In this paper we seek not only to understand the processes related to the declining value of the U.S. dollar, but also to note the challenges that face the U.S. economy in the face of the persistent depreciation of the currency.  Would a reduced price of the dollar in foreign exchange markets truly beat the persistent problem of the current account deficit that the United States faces?  Or, are there factors involved that may disrupt the process?  Seeing as the United States acts as a global leader in business, these questions are essential to answer.

A decrease in the demand for U.S. dollars can lead to a depreciation of the value of the currency with respect to another country’s currency.  The demand curve for U.S. dollars is pushed downwards in this scenario, and the new equilibrium of the demand and supply curves reveals the new, reduced rate of the dollar with respect to the other nation’s currency (See Appendix).

According to Mann (2004), the high growth in Japanese, European, and other markets around the world, especially during the late 1990s and early 2000s, led to a fall in the demand for U.S. exports.  This is, of course, an important reason why the country is experiencing current account and trade deficits.  What is more, the U.S. dollar was appreciating through the late 1990s to 2001.  This made U.S. exports more expensive, thereby further augmenting the current account imbalance.

The chairman of the Federal Reserve believes that the increasing foreign debt of the United States is a “long-range problem (Pace).”  This problem is compounded by the fact that the United States does not trust the trading methods of a variety of nations, constantly insisting on fair practices in international business, which many countries find difficult to respond to (Pace).  Given the circumstances, the declining value of the U.S. dollar appears as a blessing.  The U.S. government believes that the fall of the dollar would lead to an increase in exports of U.S. goods and services, and this increase would foster economic growth.  However, the government is not paying much attention to the idea of curtailing its own spending, neither is there a sign to indicate that the U.S. consumers of imported goods and services have begun to curtail their spending (Dettmer).  In order to reduce or eliminate the current account deficit, these conditions must be met to boot.  Otherwise, the value of imports of foreign goods and services in the United States would remain at a level that is higher than the money generated through U.S. exports, required to meet the demand of the nation without resorting to foreign debt.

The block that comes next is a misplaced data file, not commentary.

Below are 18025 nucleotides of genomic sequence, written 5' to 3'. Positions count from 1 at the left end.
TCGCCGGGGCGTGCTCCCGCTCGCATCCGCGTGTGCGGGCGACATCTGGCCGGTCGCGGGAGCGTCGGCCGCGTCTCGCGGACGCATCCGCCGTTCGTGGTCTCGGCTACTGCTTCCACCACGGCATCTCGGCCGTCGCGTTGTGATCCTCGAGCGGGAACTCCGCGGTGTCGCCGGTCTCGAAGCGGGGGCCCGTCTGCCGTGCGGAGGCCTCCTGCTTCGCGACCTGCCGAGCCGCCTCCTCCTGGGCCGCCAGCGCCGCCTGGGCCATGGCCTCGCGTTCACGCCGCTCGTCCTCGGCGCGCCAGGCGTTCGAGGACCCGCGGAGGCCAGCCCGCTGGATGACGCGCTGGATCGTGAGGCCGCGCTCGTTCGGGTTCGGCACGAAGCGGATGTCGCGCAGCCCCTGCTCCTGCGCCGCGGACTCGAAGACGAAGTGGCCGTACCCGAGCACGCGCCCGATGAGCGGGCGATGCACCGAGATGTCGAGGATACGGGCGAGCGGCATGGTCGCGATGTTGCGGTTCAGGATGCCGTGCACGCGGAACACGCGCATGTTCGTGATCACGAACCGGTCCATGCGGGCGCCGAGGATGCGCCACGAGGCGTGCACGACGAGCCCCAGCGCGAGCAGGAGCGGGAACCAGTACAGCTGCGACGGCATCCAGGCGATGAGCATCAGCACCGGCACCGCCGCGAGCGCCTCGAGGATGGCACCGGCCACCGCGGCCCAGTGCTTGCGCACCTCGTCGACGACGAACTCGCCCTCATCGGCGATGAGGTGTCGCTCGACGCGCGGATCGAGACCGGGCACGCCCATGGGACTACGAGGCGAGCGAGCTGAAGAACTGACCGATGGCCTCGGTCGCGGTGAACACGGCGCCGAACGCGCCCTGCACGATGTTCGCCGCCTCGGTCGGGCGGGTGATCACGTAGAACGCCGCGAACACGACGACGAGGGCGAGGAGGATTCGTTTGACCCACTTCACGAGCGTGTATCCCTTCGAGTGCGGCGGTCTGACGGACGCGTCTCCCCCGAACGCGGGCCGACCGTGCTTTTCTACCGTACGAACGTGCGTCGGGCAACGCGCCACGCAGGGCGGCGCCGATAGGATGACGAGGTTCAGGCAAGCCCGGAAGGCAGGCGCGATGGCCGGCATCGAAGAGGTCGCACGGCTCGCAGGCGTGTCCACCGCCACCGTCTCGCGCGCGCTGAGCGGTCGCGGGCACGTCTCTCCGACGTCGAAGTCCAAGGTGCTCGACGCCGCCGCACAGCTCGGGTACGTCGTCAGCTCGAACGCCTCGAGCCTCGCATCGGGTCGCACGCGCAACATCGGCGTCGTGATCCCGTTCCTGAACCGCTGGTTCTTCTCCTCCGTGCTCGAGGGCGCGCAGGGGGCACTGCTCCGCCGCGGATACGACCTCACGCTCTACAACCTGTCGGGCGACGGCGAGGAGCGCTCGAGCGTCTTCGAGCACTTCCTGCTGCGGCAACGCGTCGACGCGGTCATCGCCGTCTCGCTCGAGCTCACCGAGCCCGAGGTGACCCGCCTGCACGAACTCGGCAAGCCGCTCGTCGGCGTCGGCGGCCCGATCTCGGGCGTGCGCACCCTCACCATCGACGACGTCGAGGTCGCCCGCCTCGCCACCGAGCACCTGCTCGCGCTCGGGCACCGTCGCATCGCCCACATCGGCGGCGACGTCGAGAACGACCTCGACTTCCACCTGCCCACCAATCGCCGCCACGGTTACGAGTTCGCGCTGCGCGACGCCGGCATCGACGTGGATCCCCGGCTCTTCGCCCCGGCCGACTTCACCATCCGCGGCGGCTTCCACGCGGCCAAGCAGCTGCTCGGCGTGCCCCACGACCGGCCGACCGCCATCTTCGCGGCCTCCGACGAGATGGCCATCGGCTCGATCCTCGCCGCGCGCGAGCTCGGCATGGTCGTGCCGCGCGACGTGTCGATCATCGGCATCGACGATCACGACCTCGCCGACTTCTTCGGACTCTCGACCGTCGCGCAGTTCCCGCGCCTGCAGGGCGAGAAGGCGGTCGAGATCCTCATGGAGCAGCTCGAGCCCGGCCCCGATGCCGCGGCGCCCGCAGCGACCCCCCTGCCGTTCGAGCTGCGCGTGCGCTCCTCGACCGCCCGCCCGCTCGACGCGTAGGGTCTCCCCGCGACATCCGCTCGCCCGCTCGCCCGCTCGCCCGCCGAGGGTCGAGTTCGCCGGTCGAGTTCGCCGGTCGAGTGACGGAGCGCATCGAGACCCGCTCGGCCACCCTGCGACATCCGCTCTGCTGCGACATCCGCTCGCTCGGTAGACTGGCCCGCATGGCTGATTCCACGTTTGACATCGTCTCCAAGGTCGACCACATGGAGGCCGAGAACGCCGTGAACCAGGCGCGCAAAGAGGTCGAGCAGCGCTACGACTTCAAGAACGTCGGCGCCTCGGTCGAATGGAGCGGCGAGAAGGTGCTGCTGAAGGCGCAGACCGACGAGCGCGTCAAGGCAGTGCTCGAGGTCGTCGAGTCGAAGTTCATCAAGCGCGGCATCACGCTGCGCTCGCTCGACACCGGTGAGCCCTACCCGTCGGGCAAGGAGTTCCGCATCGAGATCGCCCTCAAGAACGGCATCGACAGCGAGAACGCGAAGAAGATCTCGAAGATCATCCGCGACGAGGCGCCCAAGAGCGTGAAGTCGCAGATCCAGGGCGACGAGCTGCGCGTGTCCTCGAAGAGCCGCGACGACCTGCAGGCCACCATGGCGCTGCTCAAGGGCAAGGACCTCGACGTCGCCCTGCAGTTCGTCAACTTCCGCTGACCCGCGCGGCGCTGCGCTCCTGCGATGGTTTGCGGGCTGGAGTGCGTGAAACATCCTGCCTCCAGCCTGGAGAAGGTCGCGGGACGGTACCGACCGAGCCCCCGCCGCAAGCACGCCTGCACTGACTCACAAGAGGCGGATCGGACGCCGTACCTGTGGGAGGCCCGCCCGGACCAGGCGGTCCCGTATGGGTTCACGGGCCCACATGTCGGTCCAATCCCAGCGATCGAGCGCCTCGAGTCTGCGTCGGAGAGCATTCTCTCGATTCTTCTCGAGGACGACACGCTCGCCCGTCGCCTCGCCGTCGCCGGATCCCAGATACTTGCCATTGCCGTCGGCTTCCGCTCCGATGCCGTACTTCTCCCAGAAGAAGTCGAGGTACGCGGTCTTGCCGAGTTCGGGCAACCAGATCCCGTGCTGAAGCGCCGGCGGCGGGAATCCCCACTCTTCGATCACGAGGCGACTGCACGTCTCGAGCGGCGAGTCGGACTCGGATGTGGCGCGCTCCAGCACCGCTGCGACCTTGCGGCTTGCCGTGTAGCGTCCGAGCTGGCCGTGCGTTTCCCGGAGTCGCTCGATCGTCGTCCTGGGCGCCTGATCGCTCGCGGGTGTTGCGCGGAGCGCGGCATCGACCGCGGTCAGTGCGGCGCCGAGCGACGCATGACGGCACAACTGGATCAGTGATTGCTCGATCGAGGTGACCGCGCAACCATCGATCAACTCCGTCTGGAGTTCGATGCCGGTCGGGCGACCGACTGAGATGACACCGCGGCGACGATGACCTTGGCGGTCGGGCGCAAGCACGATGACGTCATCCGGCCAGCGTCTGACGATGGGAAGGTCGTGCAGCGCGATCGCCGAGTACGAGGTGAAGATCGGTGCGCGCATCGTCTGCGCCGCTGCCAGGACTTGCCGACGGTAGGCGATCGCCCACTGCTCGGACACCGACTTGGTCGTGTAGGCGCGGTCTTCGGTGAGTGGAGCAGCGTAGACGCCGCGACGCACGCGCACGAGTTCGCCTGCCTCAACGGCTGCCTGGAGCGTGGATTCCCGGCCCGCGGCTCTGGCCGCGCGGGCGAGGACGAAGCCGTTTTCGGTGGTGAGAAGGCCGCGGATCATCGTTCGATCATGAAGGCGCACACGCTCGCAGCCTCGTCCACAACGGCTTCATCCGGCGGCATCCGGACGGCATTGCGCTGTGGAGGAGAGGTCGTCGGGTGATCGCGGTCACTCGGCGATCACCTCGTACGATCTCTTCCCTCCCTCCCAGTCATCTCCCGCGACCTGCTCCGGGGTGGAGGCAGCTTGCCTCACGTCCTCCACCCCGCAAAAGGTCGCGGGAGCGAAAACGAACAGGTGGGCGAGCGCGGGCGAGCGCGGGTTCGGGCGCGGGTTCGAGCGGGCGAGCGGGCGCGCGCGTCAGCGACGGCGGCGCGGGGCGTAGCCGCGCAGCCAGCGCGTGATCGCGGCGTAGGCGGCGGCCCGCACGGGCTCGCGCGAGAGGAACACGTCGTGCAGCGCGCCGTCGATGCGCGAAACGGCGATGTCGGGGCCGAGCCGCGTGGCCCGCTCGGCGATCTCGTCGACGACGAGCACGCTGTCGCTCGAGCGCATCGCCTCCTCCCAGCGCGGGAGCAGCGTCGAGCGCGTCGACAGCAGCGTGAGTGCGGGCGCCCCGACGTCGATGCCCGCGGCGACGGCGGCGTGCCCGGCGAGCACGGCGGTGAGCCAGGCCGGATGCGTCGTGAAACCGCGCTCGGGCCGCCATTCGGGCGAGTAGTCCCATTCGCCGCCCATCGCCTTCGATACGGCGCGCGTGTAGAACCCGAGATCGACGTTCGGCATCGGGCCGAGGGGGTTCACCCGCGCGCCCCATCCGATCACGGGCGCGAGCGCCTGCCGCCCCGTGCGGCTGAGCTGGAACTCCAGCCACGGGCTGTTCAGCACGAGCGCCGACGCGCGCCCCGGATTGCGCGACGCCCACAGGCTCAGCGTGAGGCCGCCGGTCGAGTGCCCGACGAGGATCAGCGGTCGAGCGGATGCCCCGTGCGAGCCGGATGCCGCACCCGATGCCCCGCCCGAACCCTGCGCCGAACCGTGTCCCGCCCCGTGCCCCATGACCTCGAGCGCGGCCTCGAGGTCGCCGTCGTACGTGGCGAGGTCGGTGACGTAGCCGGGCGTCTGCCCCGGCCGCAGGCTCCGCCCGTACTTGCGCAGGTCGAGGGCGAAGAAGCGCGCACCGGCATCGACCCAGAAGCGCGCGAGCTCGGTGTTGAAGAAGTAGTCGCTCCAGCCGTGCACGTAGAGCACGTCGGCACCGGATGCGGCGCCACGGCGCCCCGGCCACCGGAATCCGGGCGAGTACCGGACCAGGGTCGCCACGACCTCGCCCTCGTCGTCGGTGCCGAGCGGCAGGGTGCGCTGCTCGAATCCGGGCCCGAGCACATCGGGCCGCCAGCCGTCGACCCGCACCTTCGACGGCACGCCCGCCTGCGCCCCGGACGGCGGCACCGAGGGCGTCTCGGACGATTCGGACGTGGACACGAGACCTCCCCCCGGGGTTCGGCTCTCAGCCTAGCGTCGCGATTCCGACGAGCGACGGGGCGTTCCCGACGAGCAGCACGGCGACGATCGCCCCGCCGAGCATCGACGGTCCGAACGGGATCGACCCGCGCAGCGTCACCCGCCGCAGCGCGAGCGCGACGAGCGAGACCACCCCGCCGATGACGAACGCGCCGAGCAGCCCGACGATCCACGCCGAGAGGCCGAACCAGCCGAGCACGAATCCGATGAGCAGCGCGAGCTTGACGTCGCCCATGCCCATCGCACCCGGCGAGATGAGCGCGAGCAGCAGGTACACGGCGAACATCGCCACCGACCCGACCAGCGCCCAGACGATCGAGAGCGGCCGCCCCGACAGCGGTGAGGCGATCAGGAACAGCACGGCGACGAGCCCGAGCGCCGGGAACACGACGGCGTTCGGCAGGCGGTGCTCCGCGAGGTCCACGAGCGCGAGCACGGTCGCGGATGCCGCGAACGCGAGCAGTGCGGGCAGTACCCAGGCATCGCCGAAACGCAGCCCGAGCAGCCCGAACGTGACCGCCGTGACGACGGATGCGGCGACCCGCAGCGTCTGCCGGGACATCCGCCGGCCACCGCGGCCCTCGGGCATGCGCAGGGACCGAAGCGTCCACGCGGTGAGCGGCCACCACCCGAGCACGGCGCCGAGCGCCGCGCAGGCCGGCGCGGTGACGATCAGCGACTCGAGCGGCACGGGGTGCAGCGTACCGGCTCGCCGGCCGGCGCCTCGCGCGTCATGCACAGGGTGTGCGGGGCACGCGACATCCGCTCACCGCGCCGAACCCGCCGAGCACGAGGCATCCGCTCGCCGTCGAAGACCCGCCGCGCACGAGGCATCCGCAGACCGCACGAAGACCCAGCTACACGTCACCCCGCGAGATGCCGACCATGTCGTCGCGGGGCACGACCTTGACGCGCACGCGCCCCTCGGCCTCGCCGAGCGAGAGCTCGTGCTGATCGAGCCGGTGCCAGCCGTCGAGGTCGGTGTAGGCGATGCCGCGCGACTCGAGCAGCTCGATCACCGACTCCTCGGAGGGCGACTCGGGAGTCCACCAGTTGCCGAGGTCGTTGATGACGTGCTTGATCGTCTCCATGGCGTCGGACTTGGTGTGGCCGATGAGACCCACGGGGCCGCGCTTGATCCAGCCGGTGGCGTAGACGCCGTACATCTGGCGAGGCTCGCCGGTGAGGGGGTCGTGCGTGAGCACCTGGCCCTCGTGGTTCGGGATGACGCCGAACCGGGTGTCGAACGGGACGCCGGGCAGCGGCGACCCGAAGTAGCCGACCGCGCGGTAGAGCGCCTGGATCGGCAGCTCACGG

Even so, economists remain optimistic that the fall of the U.S. dollar may continue boosting the U.S. economy.  The following is an excerpt from a report published in Washington Post in September 2007:

The dollar extended its slide against the euro, hitting a new record low in expectation of a rate cut from the Fed, which would make the U.S. currency a less attractive investment  vehicle.  The dollar also weakened against the yen.

However, rising energy prices and a falling dollar have some advantages on Wall Street.

High energy costs evince strong global demand and boost the profits of oil and gas companies, while a weaker dollar benefits U.S. companies that draw revenue overseas (Associated Press, 2007).

Along with its declining dollar, the United States is experiencing a low level of interest rates that reduce the appeal of investing in the dollar “at a time when the United States desperately needs to attract growing sums of overseas investment (Dettmer).”  The low level of interest rates is actually one of the reasons behind the decreased demand for the U.S. dollar that has led to the depreciation of the currency.